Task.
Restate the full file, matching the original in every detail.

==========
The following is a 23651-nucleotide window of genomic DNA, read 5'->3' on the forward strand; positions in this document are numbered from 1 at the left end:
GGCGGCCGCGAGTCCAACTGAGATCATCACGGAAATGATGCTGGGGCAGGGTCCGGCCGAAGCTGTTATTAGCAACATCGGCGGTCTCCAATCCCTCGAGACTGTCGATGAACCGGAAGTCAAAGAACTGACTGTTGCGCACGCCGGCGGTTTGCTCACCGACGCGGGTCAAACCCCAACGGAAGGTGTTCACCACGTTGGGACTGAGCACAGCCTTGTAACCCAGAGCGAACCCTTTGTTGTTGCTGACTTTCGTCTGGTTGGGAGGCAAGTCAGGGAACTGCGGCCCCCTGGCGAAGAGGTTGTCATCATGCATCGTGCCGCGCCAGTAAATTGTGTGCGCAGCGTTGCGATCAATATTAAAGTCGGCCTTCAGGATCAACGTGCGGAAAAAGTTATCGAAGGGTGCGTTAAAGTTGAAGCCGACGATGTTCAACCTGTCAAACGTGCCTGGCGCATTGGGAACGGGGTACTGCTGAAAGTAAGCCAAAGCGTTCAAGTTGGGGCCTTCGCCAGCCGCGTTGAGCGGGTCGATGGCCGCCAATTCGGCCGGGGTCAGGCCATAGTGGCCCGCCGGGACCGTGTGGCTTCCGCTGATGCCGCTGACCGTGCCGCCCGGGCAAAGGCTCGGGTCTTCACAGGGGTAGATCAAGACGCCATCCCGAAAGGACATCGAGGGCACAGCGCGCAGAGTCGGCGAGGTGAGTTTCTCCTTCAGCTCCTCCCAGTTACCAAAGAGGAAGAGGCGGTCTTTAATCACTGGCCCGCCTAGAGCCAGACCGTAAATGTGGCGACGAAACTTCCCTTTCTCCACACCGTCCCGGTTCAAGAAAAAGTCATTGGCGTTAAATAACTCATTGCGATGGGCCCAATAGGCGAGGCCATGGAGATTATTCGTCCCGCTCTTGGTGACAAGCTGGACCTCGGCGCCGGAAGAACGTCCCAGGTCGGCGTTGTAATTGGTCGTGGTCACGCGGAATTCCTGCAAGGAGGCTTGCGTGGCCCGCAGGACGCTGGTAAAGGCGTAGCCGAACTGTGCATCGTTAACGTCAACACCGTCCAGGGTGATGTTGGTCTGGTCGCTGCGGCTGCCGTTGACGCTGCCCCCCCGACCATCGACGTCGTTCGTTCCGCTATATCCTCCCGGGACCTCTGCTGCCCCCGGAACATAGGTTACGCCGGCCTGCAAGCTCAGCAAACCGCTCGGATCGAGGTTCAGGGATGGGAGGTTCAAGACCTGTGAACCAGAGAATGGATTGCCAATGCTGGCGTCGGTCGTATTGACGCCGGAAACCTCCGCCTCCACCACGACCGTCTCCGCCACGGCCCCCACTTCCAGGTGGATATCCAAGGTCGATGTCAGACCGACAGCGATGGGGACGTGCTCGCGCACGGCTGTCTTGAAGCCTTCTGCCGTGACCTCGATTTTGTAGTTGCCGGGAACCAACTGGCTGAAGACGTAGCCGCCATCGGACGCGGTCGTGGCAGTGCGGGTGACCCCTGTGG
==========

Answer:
The following is a 23651-nucleotide window of genomic DNA, read 5'->3' on the forward strand; positions in this document are numbered from 1 at the left end:
GGCGGCCGCGAGTCCAACTGAGATCATCACGGAAATGATGCTGGGGCAGGGTCCGGCCGAAGCTGTTATTAGCAACATCGGCGGTCTCCAATCCCTCGAGACTGTCGATGAACCGGAAGTCAAAGAACTGACTGTTGCGCACGCCGGCGGTTTGCTCACCGACGCGGGTCAAACCCCAACGGAAGGTGTTCACCACGTTGGGACTGAGCACAGCCTTGTAACCCAGAGCGAACCCTTTGTTGTTGCTGACTTTCGTCTGGTTGGGAGGCAAGTCAGGGAACTGCGGCCCCCTGGCGAAGAGGTTGTCATCATGCATCGTGCCGCGCCAGTAAATTGTGTGCGCAGCGTTGCGATCAATATTAAAGTCGGCCTTCAGGATCAACGTGCGGAAAAAGTTATCGAAGGGTGCGTTAAAGTTGAAGCCGACGATGTTCAACCTGTCAAACGTGCCTGGCGCATTGGGAACGGGGTACTGCTGAAAGTAAGCCAAAGCGTTCAAGTTGGGGCCTTCGCCAGCCGCGTTGAGCGGGTCGATGGCCGCCAATTCGGCCGGGGTCAGGCCATAGTGGCCCGCCGGGACCGTGTGGCTTCCGCTGATGCCGCTGACCGTGCCGCCCGGGCAAAGGCTCGGGTCTTCACAGGGGTAGATCAAGACGCCATCCCGAAAGGACATCGAGGGCACAGCGCGCAGAGTCGGCGAGGTGAGTTTCTCCTTCAGCTCCTCCCAGTTACCAAAGAGGAAGAGGCGGTCTTTAATCACTGGCCCGCCTAGAGCCAGACCGTAAATGTGGCGACGAAACTTCCCTTTCTCCACACCGTCCCGGTTCAAGAAAAAGTCATTGGCGTTAAATAACTCATTGCGATGGGCCCAATAGGCGAGGCCATGGAGATTATTCGTCCCGCTCTTGGTGACAAGCTGGACCTCGGCGCCGGAAGAACGTCCCAGGTCGGCGTTGTAATTGGTCGTGGTCACGCGGAATTCCTGCAAGGAGGCTTGCGTGGCCCGCAGGACGCTGGTAAAGGCGTAGCCGAACTGTGCATCGTTAACGTCAACACCGTCCAGGGTGATGTTGGTCTGGTCGCTGCGGCTGCCGTTGACGCTGCCCCCCCGACCATCGACGTCGTTCGTTCCGCTATATCCTCCCGGGACCTCTGCTGCCCCCGGAACATAGGTTACGCCGGCCTGCAAGCTCAGCAAACCGCTCGGATCGAGGTTCAGGGATGGGAGGTTCAAGACCTGTGAACCAGAGAATGGATTGCCAATGCTGGCGTCGGTCGTATTGACGCCGGAAACCTCCGCCTCCACCACGACCGTCTCCGCCACGGCCCCCACTTCCAGGTGGATATCCAAGGTCGATGTCAGACCGACAGCGATGGGGACGTGCTCGCGCACGGCTGTCTTGAAGCCTTCTGCCGTGACCTCGATTTTGTAGTTGCCGGGAACCAACTGGCTGAAGACGTAGCCGCCATCGGACGCGGTCGTGGCAGTGCGGGTGACCCCTGTGG